Two of the things CEOs struggle with the most are how to get employees to be more innovative, and how to build a diverse and inclusive culture. On the surface, innovation and DEI seem unrelated, but they’re not.
I recently read an article in HBR about what’s needed for a successful agile transformation in organizations. The research the authors conducted found that “many large agile initiatives not only miss their goals but also cause organizational disruption—including staff burnout, the loss of key talent, and infighting among teams.”
What’s going wrong? With the help of organizational network analysis—a methodology for mapping how people collaborate—the authors have identified where unforeseen barriers undermine agile initiatives. The main problem they found: Traditional practices for executing agile projects are ineffective.
These “traditional practices” create many of the problems with both agile projects (which are largely used for innovation) and DEI. As Albert Einstein once said, “You can’t solve a problem with the same mind that created it.”
So what makes us think we can be successful with any kind of systems change using traditional practices?
Companies that are adept and both innovation and DEI share these four things in common:
Breaking down silos between departments and business units takes time and requires that teams build shared agreements and practices around The Five Behaviors of Cohesive Teams™: vulnerability-based trust, managing conflict, shared commitments, accountability, and results.
These agreements and practices then enable cross-functional collaboration at both formal and informal levels and organizations that celebrate innovation and DEI are adept in ensuring there are few, if any, departments running as silos.
Less Star Power
When shared results are valued more than individual contributions, employees are empowered to add value to collaborations, regardless of whether they have been recognized as high-potential. In short, there’s less emphasis on “star power” and more emphasis on the team.
In the HBR article cited above, the researchers found that of the 3-5% of employees who added the most value to agile projects, less than half had been identified as high potential. Because many of the traits historically associated with high-potential employees are inherently related to dominant culture (aka cis-gendered white men), this gives marginalized employees a greater opportunity to thrive. And leaders are finding that, in these challenging times, the qualities that have served marginalized employees well for years (like grit and resilience) have become increasingly desirable. People who feel like they’re valued naturally feel a stronger sense of belonging.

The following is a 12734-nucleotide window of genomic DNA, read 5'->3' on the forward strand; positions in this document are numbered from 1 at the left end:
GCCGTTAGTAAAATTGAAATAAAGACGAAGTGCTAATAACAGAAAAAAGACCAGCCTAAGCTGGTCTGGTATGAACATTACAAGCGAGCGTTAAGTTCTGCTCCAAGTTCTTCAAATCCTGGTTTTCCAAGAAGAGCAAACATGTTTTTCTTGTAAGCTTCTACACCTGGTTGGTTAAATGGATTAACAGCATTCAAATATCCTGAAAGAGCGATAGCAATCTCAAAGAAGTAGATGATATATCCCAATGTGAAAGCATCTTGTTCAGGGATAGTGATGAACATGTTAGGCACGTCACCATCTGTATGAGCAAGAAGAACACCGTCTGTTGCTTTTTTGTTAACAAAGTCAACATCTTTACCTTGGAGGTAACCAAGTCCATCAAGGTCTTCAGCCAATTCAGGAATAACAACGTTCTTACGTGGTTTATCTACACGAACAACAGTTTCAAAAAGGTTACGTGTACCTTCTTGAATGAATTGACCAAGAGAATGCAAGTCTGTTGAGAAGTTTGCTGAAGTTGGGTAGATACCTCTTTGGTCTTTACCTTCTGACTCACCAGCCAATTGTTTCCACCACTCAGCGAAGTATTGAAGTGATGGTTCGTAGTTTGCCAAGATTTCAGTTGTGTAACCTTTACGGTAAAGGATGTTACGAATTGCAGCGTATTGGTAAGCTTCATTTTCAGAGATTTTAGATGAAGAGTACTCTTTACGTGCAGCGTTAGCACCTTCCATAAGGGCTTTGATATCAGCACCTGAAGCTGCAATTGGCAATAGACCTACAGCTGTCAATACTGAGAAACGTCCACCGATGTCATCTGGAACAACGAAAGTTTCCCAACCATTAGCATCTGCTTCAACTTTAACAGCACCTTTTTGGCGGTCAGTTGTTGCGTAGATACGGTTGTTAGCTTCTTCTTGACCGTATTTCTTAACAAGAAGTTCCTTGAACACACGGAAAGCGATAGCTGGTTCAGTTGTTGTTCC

Embedded Core Values
Organizations that value innovation and DEI don’t look at either as initiatives, but rather as ways of being–core values–that are embedded throughout the entire culture. To make the changes necessary to embed innovation and DEI in the culture, they deploy the use of informal influencers, like “brokers” who sit at the intersection of business units or departments, and “central connectors” who have considerable influence within their business units, regardless of whether they hold an official leadership role.
These are the people who are the most likely to convince others to get on board with proposed changes. Therefore, they consult these team members early in a change process so they feel a sense of ownership, and just before rollout so they can help get buy-in from other employees.
Having a culture that normalizes and even celebrates making mistakes is key in innovation- and DEI-driven organizations. This is a big one, and it might be the most difficult one to shift in a culture because not making mistakes or being wrong is one of the most dominant traits in U.S. culture.
Most of us were indoctrinated from a very young age to either not make mistakes or to hide them when they happen. How many of us forged a parent’s signature on a “bad” report card in grade school? (Please tell me it wasn’t just me!) Yet we all know that there has never been a successful innovation or product launch that wasn’t preceded by any number of “failures.”
These cultures that normalize and celebrate mistakes learned how to get comfortable being uncomfortable. They’ve reframed their understanding of failure: it is a necessary milestone on the path to success. They changed the mindset of their teams to embrace short-term “failures.” And they remember that short-term failures pave the way to long-term success.
Companies that want to thrive in these challenging times would be well-served to start adopting these non-traditional practices in order to increase employee engagement, satisfaction, and productivity. Ask us how!